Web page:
Thursday, 23 April 2015

The Case For: Dining Alone

If I say so myself, I've got some pretty damn good life skills under my belt. I can rustle up and proudly wear a ridiculous outfit for any given situation, I think I might actually have this "time management" thing down and I can also talk absolute mindless nonsense to any poor old sod without really feeling that awkward. Yep, these are the skills I'm proud of. However, one skill I've harnessed more recently is the ability to ask for table for one without even a tinge of embarrassment. Yep, I do mean taking myself out to dine.

"I don't know how you do it" some friends have admitted in response to this pastime of mine. Hey, I totally get it. There is always an element of self-consciousness involved when doing anything considered inherently "social" by yourself. It takes a while to ease into your own company, particularly if you're somebody who thrives more in social situations. As is very well documented on this blog, I'm an introvert and whilst I have the most brilliant, accepting group of pals a girl could wish for, I like to roll alone a fair bit of time. S'nothing personal - it's just how I feel my best.

But dining alone has always seemed like a different scenario, as though there was actually something a little shameful about it. Even as somebody who prefers to shop and travel solo, going out for dinner seemed like a bit of a stretch - basically, were people going to think I was a bit...mental? A heartbroken girl who's just broken up with her boyfriend and has come to weep in what used to be "our place!!" maybe? My worries were definitely real, but at the same time I was really hungry one day in October and sometimes your stomach just has to win in that struggle with your brain, y'know.

So I managed to do it once, and then I felt able to do it again, and now I do it frequently. I've actually grown to really enjoy eating out alone. Company might be great but solitude brings increased awareness and sensitivity to your surroundings; my inner nosey cow is satisfied by both the amount of people watching I get to do and the snippets of conversation I often overhear. I also just love the feeling of knowing that I am capable of doing certain activities that are considered "social" by myself. Actually, it makes me feel pretty great. Take it from me, after you do it for the first time, you're humming Independent Women in sheer smug glory for a week, at least.

But there's no denying it takes a while to settle into the comfort you need to reach that glory. One thing that makes it much easier to withstand is bringing something to read or do, such as a book or even uni work. Not just sitting gormlessly until someone puts some spaghetti in front of you makes you forget where you are, essentially, and it takes your mind off the fact that you're not in company. But I found that another key in getting over my self consciousness was just to ask that really, is there anybody who's giving much of a shit as to what I'm up to - this lanky girl with bad hair and a book? Seriously, you have to try and remember that whoever's serving you is categorically not wondering why you're by yourself.  Their thoughts are exclusively consumed by all the fun shit they're gonna get up to once they've clocked off, and wondering how it is even humanely possible to co-exist with some of twats they've had to deal with today. As somebody who has had to work with the public, you must believe me on that. It is a fact.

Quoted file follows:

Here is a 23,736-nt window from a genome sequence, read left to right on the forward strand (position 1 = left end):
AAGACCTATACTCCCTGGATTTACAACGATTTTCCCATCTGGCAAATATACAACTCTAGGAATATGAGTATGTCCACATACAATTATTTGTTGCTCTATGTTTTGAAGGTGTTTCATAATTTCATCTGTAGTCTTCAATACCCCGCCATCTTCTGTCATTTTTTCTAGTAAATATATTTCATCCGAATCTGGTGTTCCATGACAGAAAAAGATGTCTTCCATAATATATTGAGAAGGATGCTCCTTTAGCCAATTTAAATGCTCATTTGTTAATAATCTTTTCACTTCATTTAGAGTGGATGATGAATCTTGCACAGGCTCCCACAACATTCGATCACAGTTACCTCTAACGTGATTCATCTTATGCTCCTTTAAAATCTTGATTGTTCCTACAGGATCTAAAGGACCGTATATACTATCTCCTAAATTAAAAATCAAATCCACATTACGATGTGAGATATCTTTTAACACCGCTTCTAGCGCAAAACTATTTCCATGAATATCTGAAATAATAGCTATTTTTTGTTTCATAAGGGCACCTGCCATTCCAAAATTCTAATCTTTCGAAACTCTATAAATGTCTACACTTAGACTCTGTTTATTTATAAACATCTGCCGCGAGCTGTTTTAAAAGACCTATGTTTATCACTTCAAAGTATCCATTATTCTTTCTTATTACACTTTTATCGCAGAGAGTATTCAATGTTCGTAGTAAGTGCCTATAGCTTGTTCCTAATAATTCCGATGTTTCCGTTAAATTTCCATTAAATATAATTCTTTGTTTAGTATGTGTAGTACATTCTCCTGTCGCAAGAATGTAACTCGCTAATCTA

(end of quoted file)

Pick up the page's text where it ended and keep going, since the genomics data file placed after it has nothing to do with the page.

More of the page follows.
Knowing that everybody is really just minding their own business is a fact I feel pretty lucky to have learnt. If you ask me, there's nothing quite like brushing your hair and smiling in the mirror, thinking how damn good you look for your dinner out, your little date with you. You're doing dinner alone. You're self-reliant, independent and not afraid of - shock horror! - your own company, and you even get a nice meal out of it. You're a grown up now, and this is how you know it's the real deal; you've grown deeply emotionally attached to a bar at some point since you turned eighteen, you've had at least one pregnancy scare and now you're also able to go and enjoy the nicer things in life yourself.

So, this isn't so much of a blog as it is really a dare. I dare you to wake up one day soon, make a conscious decision to get the hell over your worries and then take yourself out for a meal somewhere you've always fancied visiting. I dare you to not worry what strangers might think of you when you walk in and ask for a table for one, before ordering your meal as you sit with a book, newspaper or tablet. I dare you to smile afterwards and realise "hey, I guess that wasn't so bad!" because it just really isn't. Remember, these are dares, so don't forfeit the ability to create your own bliss.

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